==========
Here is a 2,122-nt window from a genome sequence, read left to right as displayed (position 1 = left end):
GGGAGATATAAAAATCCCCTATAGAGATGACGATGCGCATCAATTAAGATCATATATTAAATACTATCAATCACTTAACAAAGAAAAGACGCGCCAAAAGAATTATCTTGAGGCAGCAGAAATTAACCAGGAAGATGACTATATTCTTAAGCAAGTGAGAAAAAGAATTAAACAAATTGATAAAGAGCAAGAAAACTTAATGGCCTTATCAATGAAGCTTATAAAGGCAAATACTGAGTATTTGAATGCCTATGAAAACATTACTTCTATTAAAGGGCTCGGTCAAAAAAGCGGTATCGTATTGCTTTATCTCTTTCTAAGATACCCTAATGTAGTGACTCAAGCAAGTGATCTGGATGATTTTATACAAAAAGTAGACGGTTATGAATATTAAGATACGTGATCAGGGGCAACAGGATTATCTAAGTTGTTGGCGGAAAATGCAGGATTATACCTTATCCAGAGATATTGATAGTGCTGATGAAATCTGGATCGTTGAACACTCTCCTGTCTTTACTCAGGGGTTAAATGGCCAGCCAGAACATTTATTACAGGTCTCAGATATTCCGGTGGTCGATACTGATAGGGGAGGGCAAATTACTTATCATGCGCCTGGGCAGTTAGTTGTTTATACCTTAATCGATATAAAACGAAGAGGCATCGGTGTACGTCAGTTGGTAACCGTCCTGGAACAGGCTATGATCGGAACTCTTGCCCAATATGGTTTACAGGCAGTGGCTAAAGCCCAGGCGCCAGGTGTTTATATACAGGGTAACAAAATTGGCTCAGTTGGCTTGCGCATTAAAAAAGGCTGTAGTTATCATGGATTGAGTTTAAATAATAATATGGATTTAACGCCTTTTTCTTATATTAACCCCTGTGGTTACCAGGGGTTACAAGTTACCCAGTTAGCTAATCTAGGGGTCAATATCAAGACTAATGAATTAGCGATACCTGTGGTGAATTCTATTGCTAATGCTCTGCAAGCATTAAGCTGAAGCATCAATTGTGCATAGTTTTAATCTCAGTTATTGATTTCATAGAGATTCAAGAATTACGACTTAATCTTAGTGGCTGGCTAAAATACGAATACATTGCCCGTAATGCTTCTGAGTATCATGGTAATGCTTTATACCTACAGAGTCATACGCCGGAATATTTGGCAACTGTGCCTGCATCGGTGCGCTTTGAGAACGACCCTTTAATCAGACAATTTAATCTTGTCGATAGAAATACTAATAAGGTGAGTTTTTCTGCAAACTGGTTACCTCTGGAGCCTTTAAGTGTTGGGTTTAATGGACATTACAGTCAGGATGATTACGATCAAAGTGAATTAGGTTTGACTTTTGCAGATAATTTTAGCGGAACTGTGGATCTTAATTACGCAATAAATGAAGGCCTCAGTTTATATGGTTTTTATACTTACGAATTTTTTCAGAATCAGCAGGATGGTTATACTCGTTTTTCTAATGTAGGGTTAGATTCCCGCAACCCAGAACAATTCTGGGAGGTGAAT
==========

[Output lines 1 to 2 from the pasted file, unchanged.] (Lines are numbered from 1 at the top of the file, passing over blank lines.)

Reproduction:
Here is a 2,122-nt window from a genome sequence, read left to right as displayed (position 1 = left end):
GGGAGATATAAAAATCCCCTATAGAGATGACGATGCGCATCAATTAAGATCATATATTAAATACTATCAATCACTTAACAAAGAAAAGACGCGCCAAAAGAATTATCTTGAGGCAGCAGAAATTAACCAGGAAGATGACTATATTCTTAAGCAAGTGAGAAAAAGAATTAAACAAATTGATAAAGAGCAAGAAAACTTAATGGCCTTATCAATGAAGCTTATAAAGGCAAATACTGAGTATTTGAATGCCTATGAAAACATTACTTCTATTAAAGGGCTCGGTCAAAAAAGCGGTATCGTATTGCTTTATCTCTTTCTAAGATACCCTAATGTAGTGACTCAAGCAAGTGATCTGGATGATTTTATACAAAAAGTAGACGGTTATGAATATTAAGATACGTGATCAGGGGCAACAGGATTATCTAAGTTGTTGGCGGAAAATGCAGGATTATACCTTATCCAGAGATATTGATAGTGCTGATGAAATCTGGATCGTTGAACACTCTCCTGTCTTTACTCAGGGGTTAAATGGCCAGCCAGAACATTTATTACAGGTCTCAGATATTCCGGTGGTCGATACTGATAGGGGAGGGCAAATTACTTATCATGCGCCTGGGCAGTTAGTTGTTTATACCTTAATCGATATAAAACGAAGAGGCATCGGTGTACGTCAGTTGGTAACCGTCCTGGAACAGGCTATGATCGGAACTCTTGCCCAATATGGTTTACAGGCAGTGGCTAAAGCCCAGGCGCCAGGTGTTTATATACAGGGTAACAAAATTGGCTCAGTTGGCTTGCGCATTAAAAAAGGCTGTAGTTATCATGGATTGAGTTTAAATAATAATATGGATTTAACGCCTTTTTCTTATATTAACCCCTGTGGTTACCAGGGGTTACAAGTTACCCAGTTAGCTAATCTAGGGGTCAATATCAAGACTAATGAATTAGCGATACCTGTGGTGAATTCTATTGCTAATGCTCTGCAAGCATTAAGCTGAAGCATCAATTGTGCATAGTTTTAATCTCAGTTATTGATTTCATAGAGATTCAAGAATTACGACTTAATCTTAGTGGCTGGCTAAAATACGAATACATTGCCCGTAATGCTTCTGAGTATCATGGTAATGCTTTATACCTACAGAGTCATACGCCGGAATATTTGGCAACTGTGCCTGCATCGGTGCGCTTTGAGAACGACCCTTTAATCAGACAATTTAATCTTGTCGATAGAAATACTAATAAGGTGAGTTTTTCTGCAAACTGGTTACCTCTGGAGCCTTTAAGTGTTGGGTTTAATGGACATTACAGTCAGGATGATTACGATCAAAGTGAATTAGGTTTGACTTTTGCAGATAATTTTAGCGGAACTGTGGATCTTAATTACGCAATAAATGAAGGCCTCAGTTTATATGGTTTTTATACTTACGAATTTTTTCAGAATCAGCAGGATGGTTATACTCGTTTTTCTAATGTAGGGTTAGATTCCCGCAACCCAGAACAATTCTGGGAGGTGAAT